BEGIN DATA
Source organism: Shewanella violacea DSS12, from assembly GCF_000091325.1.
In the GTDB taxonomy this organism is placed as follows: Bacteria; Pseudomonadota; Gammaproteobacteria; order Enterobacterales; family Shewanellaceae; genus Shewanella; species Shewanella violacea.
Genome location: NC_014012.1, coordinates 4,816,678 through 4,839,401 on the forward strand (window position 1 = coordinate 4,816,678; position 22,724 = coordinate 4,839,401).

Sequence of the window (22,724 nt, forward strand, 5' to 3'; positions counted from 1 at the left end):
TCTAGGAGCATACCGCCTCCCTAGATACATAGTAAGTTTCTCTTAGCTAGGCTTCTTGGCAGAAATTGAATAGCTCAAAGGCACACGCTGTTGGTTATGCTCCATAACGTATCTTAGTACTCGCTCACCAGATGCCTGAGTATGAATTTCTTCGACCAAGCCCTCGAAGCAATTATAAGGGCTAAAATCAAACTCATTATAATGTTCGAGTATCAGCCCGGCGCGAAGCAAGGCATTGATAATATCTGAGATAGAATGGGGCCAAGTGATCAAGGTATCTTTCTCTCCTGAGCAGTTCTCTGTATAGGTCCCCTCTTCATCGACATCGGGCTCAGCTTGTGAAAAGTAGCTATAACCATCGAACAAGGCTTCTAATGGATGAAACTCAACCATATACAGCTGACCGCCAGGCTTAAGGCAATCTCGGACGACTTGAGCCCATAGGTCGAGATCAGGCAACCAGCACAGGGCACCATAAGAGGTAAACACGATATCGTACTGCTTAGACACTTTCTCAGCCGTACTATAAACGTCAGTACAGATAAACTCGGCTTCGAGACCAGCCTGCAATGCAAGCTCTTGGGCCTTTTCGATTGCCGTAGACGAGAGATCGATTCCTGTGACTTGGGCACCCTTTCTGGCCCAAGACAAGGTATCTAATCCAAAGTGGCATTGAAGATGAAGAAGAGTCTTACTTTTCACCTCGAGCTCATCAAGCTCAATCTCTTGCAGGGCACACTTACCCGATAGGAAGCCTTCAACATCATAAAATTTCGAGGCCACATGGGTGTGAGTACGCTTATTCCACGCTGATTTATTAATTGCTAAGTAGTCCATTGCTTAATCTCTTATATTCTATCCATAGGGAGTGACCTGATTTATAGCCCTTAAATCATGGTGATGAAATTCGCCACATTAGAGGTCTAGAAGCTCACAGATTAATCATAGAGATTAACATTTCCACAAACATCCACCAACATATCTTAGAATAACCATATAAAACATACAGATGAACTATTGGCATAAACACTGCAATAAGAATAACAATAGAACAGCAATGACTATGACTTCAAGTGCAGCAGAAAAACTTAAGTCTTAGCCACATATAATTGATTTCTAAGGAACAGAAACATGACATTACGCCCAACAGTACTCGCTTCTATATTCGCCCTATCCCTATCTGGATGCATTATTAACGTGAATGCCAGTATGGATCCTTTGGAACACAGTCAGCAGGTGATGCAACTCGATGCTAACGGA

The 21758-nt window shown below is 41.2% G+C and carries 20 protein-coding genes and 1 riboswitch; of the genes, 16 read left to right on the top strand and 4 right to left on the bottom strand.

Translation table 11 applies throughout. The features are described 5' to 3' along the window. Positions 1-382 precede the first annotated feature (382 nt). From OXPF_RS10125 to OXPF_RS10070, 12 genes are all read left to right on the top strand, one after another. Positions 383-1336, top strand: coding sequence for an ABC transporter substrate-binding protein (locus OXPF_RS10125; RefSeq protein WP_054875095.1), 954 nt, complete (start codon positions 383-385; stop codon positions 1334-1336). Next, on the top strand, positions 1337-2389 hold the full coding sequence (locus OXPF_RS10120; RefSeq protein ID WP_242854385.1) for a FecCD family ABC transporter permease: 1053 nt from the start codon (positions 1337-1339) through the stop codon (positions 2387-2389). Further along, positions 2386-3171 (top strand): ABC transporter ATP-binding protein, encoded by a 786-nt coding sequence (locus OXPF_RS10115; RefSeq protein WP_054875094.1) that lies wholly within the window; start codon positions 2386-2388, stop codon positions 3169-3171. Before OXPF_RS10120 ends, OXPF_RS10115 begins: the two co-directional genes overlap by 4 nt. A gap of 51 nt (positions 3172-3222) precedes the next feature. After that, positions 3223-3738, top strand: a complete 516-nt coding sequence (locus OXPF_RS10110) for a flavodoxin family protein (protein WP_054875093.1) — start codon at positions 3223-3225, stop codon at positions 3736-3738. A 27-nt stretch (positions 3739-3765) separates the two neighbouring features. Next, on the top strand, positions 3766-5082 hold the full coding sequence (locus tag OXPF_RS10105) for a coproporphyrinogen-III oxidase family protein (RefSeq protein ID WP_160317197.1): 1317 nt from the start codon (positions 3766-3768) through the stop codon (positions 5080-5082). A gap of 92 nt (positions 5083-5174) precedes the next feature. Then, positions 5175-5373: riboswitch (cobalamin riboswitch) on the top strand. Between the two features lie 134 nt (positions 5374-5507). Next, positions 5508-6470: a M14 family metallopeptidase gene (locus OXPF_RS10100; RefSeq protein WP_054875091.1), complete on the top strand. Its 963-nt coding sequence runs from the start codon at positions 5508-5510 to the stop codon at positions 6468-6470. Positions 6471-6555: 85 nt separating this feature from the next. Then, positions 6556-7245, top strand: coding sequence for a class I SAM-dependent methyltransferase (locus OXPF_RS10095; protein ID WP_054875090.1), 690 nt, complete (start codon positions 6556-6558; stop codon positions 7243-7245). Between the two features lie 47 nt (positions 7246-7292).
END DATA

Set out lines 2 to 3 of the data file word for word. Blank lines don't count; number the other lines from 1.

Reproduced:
In the GTDB taxonomy this organism is placed as follows: Bacteria; Pseudomonadota; Gammaproteobacteria; order Enterobacterales; family Shewanellaceae; genus Shewanella; species Shewanella violacea.
Genome location: NC_014012.1, coordinates 4,816,678 through 4,839,401 on the forward strand (window position 1 = coordinate 4,816,678; position 22,724 = coordinate 4,839,401).